As Kamran describes it, the “Deobandi denomination epitomized the scriptural interpretation of Islam. Ulema like Imdadullah Muhajir Makki, Rahmatullah Kairanwi and later on Anwar Shah Kashmiri played a role in bringing local version(s) of Islam in line with the way it was practiced and professed in Hijaz and Egypt.
In the 20th century, the war of Tripoli [the Tripolitan War (1801–1805)] and, later, the First World War (1914–1918) helped crystallize the pan-Islamic episteme.” According to a PhD thesis on terrorism in Pakistan, around 90 percent of religious terrorists are Deobandi by faith and many of them are Pashtun by ethnicity.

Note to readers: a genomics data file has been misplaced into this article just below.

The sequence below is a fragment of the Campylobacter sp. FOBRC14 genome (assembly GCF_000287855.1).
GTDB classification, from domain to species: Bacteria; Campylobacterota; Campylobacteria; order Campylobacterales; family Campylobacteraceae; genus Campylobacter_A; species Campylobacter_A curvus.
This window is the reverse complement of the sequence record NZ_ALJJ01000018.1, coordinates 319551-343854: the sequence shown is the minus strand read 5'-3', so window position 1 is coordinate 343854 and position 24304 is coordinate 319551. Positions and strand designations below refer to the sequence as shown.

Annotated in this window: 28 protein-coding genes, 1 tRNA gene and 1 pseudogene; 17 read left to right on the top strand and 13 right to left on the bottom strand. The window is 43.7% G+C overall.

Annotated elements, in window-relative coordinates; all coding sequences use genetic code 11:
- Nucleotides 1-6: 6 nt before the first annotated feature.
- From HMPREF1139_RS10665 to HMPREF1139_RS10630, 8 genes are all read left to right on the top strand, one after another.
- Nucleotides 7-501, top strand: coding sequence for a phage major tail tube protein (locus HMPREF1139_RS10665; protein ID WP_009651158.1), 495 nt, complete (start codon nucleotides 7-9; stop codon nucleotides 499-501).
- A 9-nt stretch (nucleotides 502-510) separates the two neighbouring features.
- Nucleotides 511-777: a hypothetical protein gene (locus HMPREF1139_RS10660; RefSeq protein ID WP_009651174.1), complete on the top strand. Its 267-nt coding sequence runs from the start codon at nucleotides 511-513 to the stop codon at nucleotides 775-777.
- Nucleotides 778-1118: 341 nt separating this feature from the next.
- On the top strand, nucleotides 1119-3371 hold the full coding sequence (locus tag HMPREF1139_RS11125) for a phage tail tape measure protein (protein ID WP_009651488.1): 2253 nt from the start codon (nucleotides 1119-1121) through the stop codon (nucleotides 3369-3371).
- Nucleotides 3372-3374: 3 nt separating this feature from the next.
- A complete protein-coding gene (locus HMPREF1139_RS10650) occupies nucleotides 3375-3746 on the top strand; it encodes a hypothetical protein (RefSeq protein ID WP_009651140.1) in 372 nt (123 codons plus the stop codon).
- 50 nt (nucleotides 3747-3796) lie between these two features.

However, one must be careful not to ascribe the shift entirely to the Deobandi version of the faith. One notes that Barelvis are today the strongest champions of the blasphemy law, a weapon that non-Muslims have come to fear like nothing else. The centrality that religion has acquired today in matters of eating, drinking, apparel, and culture cannot be attributed to the efforts of any one Muslim sect.
Pervez Hoodbhoy, “Could Pakistan Have Remained Pluralistic?”, (2016).